CATLIN, George (1796-1872)
Buffalo Hunt, Chase
[Pl. 7] [London: Chatto & Windus, no date, but 1875]. Lithograph, coloured by hand, printed by Day & Haghe, on later card mount.
A fine image from Catlin's 'North American Indian Portfolio', one of the most important accounts of Native American life.
"In this plate is represented a number of the accidents of the chase, with all of which the sportsman in that country will soon become acquainted. There is also seen here another variety of the 'rolling' prairie; and the effect of the Indian's deadly weapons forcibly displayed; likewise a party of Indians dashing amongst a herd of buffaloes in a ravine, from which they are 'breaking' in various directions; and men, horses, and buffaloes are meeting the accidents and alternatives here represented, which are familiar in the country. In the midst of precisely such a scene I was thrown, in a desperate chase by a party of Sioux Indians, near the mouth of the Teton River, on the Upper Missouri." Catlin summarized the Native American as "an honest, hospitable, faithful, brave, warlike, cruel, revengeful, relentless, -- yet honourable, contemplative and religious being". In a famous passage from the preface of his North American Indian Portfolio, Catlin describes how the sight of several tribal chiefs in Philadelphia led to his resolution to record their way of life: "the history and customs of such a people, preserved by pictorial illustrations, are themes worthy of the lifetime of one man, and nothing short of the loss of my life shall prevent me from visiting their country and becoming their historian". He saw no future for either their way of life or their very existence, and with these thoughts always at the back of his mind he worked, against time, setting himself a truly punishing schedule, to record what he saw. From 1832 to 1837 he spent the summer months sketching the tribes and then finished his pictures in oils during the winter. The record he left is unique, both in its breadth and also in the sympathetic understanding that his images constantly demonstrate. A selection of the greatest of images from this record were published in the North American Indian Portfolio in an effort to reach as wide an audience as possible. The present image is one of the results of this publishing venture and is both a work of art of the highest quality and a fitting memorial to a vanished way of life.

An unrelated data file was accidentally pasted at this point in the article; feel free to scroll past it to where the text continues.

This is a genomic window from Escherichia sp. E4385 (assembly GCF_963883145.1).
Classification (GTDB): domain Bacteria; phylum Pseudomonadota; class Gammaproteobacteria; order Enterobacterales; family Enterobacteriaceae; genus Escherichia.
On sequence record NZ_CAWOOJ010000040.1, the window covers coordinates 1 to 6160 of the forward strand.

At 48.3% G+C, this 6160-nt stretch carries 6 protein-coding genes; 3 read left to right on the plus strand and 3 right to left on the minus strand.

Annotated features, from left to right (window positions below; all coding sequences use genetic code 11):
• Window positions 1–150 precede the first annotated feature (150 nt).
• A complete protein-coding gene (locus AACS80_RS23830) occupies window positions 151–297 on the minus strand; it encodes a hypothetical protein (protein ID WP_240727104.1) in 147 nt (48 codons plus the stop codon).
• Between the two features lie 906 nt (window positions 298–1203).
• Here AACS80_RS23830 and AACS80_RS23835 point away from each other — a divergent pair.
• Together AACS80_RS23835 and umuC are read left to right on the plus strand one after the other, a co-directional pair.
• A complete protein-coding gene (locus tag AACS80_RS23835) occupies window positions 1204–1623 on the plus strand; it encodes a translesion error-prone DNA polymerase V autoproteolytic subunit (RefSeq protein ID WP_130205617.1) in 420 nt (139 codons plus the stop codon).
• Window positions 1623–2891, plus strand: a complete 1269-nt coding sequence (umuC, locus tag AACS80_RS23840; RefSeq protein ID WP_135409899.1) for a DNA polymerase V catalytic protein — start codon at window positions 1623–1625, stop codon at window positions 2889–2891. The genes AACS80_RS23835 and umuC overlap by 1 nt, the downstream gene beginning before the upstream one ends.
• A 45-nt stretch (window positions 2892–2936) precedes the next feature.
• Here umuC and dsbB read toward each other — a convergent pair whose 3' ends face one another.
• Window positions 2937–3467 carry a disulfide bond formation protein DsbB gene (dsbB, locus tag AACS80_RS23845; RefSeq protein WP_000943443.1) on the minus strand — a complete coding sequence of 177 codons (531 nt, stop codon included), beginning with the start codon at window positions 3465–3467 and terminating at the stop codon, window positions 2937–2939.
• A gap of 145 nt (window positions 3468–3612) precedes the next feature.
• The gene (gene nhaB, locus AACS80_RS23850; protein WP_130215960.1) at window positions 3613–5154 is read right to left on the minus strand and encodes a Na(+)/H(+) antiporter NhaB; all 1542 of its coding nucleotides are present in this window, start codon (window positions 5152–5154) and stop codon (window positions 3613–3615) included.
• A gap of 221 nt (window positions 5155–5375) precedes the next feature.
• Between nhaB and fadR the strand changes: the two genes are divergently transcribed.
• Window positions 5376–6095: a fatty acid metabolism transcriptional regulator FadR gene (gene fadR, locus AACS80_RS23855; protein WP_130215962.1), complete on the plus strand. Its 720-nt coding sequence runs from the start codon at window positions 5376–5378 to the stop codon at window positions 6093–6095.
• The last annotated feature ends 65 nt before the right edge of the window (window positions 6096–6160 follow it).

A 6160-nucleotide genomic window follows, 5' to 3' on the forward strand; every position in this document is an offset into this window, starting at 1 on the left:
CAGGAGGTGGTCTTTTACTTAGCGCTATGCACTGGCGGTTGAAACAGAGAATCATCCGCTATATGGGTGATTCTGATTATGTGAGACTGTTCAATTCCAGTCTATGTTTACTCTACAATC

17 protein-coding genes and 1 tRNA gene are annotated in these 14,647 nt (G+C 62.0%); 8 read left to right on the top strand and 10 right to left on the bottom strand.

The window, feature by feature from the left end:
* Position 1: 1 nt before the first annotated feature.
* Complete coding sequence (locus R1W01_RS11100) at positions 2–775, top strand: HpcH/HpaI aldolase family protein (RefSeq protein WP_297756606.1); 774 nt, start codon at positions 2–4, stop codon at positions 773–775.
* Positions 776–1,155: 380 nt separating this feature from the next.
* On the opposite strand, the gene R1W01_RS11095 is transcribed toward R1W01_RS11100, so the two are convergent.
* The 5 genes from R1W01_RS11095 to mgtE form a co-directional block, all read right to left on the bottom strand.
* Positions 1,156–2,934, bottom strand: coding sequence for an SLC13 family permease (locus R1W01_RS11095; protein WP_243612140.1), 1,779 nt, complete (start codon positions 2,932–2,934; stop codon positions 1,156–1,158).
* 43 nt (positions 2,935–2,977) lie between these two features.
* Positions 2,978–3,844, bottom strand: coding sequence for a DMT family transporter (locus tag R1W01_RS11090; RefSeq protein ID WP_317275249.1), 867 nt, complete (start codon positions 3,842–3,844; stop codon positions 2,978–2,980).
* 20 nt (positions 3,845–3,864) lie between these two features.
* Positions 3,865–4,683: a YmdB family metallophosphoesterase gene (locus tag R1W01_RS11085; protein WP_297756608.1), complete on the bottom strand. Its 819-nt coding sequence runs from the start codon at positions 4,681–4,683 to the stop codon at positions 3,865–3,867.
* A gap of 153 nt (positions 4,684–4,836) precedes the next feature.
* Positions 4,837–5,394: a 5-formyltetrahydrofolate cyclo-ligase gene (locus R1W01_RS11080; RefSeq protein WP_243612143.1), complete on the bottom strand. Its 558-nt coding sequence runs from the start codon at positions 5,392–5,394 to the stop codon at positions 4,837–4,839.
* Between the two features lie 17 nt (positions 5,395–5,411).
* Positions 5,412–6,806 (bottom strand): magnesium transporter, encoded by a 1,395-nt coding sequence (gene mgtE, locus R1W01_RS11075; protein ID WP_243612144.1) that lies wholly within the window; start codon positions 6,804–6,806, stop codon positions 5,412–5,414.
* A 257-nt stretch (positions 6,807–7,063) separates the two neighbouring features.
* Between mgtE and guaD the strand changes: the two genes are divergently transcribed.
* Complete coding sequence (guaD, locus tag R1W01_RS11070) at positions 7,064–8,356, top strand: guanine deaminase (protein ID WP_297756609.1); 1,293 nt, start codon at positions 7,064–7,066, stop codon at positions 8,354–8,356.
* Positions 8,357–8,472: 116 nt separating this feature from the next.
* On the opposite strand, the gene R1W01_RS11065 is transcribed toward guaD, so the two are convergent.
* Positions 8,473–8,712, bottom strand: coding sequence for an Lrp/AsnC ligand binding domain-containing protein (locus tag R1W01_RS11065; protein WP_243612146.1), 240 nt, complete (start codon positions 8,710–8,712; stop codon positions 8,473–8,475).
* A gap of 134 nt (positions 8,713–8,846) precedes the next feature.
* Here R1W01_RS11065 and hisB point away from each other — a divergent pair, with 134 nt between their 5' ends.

Cf. William S. Reese, The Production of Catlin's North American Indian Portfolio, 1844-1876.